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POSTED 13 Aug 2019 14:41

Running a Pantheon Node in Java Integration Tests

ethereum
junit
java
web3j
testing
pantheon
AUTHOR
Craig Williams

The first problem you are likely to meet when attempting to write integration tests for your Java Ethereum application is that you need a running node to connect to for sending transactions. One option to overcome this is to run a node yourself manually in the background, but this becomes hard to manage if you want to run your tests in a CI pipeline, and forcing all contributors to you codebase to run a node manually is not ideal. Luckily there's a better way!

Prerequisites

Running a Node with Testcontainers

Testcontainers is a useful library that allows you to fire up a Docker container programmatically within your test code, and there are several Ethereum clients that have ready-made Docker containers uploaded to Dockerhub, which makes this task easier.

In this guide, I describe how to start and shutdown a Pantheon node during your integration tests, so you don't have to start a node manually or within your CI pipeline

Including the Testcontainers library

We get the Testcontainers library dependency via maven central, so to include the library, add the following dependency to your pom.xml (or equivalent in Gradle):

<dependency>
 <groupId>org.testcontainers</groupId>
 <artifactId>testcontainers</artifactId>
 <version>1.12.0</version>
 <scope>test</scope>
</dependency>

Starting Pantheon

It's better and more performant to start Pantheon once, before all tests execute, rather than before every test. To achieve this behaviour, we instantiate a static GenericContainer annotated with a @ClassRule JUnit annotation.

Create a new class in the project test folder, and add the code below to it:

ClassRule

@ClassRule
public static final GenericContainer pantheonContainer =
 new GenericContainer("pegasyseng/pantheon:1.1.3")
 .withExposedPorts(8545, 8546)
 .withCommand(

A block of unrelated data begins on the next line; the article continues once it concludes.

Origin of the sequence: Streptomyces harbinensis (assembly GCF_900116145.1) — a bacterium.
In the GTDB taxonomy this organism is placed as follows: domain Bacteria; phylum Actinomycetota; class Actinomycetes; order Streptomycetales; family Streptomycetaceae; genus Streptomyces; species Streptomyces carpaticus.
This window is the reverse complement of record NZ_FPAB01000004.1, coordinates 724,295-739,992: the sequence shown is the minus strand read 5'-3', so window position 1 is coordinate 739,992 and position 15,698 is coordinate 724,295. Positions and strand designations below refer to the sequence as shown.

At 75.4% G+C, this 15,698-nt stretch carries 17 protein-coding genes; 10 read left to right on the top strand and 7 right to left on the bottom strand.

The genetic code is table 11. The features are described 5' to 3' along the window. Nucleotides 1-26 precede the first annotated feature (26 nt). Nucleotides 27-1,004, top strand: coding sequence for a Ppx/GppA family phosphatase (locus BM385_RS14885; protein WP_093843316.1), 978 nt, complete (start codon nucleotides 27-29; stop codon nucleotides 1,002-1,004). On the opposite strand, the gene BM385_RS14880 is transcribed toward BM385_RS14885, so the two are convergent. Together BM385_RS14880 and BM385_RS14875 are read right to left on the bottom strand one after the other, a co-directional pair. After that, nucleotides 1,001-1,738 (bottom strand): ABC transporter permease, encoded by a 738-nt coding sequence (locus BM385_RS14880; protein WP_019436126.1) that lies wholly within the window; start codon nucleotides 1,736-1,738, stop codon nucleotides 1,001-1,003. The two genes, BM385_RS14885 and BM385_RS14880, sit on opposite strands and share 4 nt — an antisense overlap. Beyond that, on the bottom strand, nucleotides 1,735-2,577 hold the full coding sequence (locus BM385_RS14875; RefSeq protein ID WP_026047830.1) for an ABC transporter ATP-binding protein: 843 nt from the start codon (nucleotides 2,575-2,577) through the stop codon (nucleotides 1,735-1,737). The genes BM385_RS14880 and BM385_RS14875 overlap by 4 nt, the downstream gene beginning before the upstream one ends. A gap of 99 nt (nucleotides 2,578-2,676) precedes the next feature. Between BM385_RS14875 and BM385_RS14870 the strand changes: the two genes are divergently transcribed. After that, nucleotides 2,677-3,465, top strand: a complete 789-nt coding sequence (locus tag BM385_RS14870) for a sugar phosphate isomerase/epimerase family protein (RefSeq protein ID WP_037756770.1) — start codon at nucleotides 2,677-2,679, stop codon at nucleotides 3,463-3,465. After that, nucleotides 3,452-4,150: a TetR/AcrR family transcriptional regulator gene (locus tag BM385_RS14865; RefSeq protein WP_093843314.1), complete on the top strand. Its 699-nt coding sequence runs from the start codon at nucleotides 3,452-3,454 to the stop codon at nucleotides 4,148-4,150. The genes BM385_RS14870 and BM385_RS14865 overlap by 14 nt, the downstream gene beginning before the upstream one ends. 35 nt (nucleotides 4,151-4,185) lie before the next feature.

"--miner-enabled",
 "--miner-coinbase=0xfe3b557e8fb62b89f4916b721be55ceb828dbd73",
 "--rpc-http-enabled",
 "--rpc-ws-enabled",
 "--network=dev")
 .waitingFor(Wait.forHttp("/liveness").forStatusCode(200).forPort(8545));

Before any tests run, a GenericContainer is instantiated, with a docker image name as an argument. We're using the 1.1.3 version of Pantheon in this instance, and we expose the standard default ports for HTTP and websocket RPC with the withExposedPorts(..) method.

We set some runtime command arguments which configure the node in a way that is suitable for testing the following:

  • --miner-enabled: Enables mining so that the transactions we send within our tests are included within blocks.
  • --miner-coinbase: Set the coinbase to an account that you have a private key for. This is mandatory when mining is enabled. Here we set the account to be the well-known Pantheon dev account, which is automatically loaded with Ether when in dev mode.
  • --rpc-http-enabled: Enable the HTTP RPC endpoint so that Web3j can connect.
  • --rpc-ws-enabled: Enable the websocket RPC endpoint. This is not required if you are only testing HTTP.
  • --network=dev: Sets the network type to dev. This starts a private development node, with a pre-defined configuration to make mining easier on CPU usage.